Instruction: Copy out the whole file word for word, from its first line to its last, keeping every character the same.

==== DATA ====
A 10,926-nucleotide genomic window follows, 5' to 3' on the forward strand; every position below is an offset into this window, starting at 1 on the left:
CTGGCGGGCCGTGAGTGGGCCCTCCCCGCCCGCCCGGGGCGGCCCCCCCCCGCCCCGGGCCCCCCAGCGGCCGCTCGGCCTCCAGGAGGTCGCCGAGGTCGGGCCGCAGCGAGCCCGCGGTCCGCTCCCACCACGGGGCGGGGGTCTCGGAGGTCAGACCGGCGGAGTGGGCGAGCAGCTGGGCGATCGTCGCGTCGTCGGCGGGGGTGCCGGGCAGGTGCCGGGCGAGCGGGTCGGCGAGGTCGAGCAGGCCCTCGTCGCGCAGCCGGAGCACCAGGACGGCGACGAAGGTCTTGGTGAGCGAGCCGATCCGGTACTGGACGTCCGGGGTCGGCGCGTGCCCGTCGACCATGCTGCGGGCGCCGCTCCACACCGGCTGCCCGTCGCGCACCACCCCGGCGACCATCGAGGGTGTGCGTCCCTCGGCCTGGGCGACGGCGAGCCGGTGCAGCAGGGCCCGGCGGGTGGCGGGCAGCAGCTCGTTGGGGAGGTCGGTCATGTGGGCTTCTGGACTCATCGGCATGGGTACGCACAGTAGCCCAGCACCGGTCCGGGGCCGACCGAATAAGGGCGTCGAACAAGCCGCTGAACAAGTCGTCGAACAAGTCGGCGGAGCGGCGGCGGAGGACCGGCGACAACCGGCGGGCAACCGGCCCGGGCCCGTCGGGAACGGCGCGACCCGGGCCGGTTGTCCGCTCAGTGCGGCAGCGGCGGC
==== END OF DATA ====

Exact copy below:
A 10,926-nucleotide genomic window follows, 5' to 3' on the forward strand; every position below is an offset into this window, starting at 1 on the left:
CTGGCGGGCCGTGAGTGGGCCCTCCCCGCCCGCCCGGGGCGGCCCCCCCCCGCCCCGGGCCCCCCAGCGGCCGCTCGGCCTCCAGGAGGTCGCCGAGGTCGGGCCGCAGCGAGCCCGCGGTCCGCTCCCACCACGGGGCGGGGGTCTCGGAGGTCAGACCGGCGGAGTGGGCGAGCAGCTGGGCGATCGTCGCGTCGTCGGCGGGGGTGCCGGGCAGGTGCCGGGCGAGCGGGTCGGCGAGGTCGAGCAGGCCCTCGTCGCGCAGCCGGAGCACCAGGACGGCGACGAAGGTCTTGGTGAGCGAGCCGATCCGGTACTGGACGTCCGGGGTCGGCGCGTGCCCGTCGACCATGCTGCGGGCGCCGCTCCACACCGGCTGCCCGTCGCGCACCACCCCGGCGACCATCGAGGGTGTGCGTCCCTCGGCCTGGGCGACGGCGAGCCGGTGCAGCAGGGCCCGGCGGGTGGCGGGCAGCAGCTCGTTGGGGAGGTCGGTCATGTGGGCTTCTGGACTCATCGGCATGGGTACGCACAGTAGCCCAGCACCGGTCCGGGGCCGACCGAATAAGGGCGTCGAACAAGCCGCTGAACAAGTCGTCGAACAAGTCGGCGGAGCGGCGGCGGAGGACCGGCGACAACCGGCGGGCAACCGGCCCGGGCCCGTCGGGAACGGCGCGACCCGGGCCGGTTGTCCGCTCAGTGCGGCAGCGGCGGC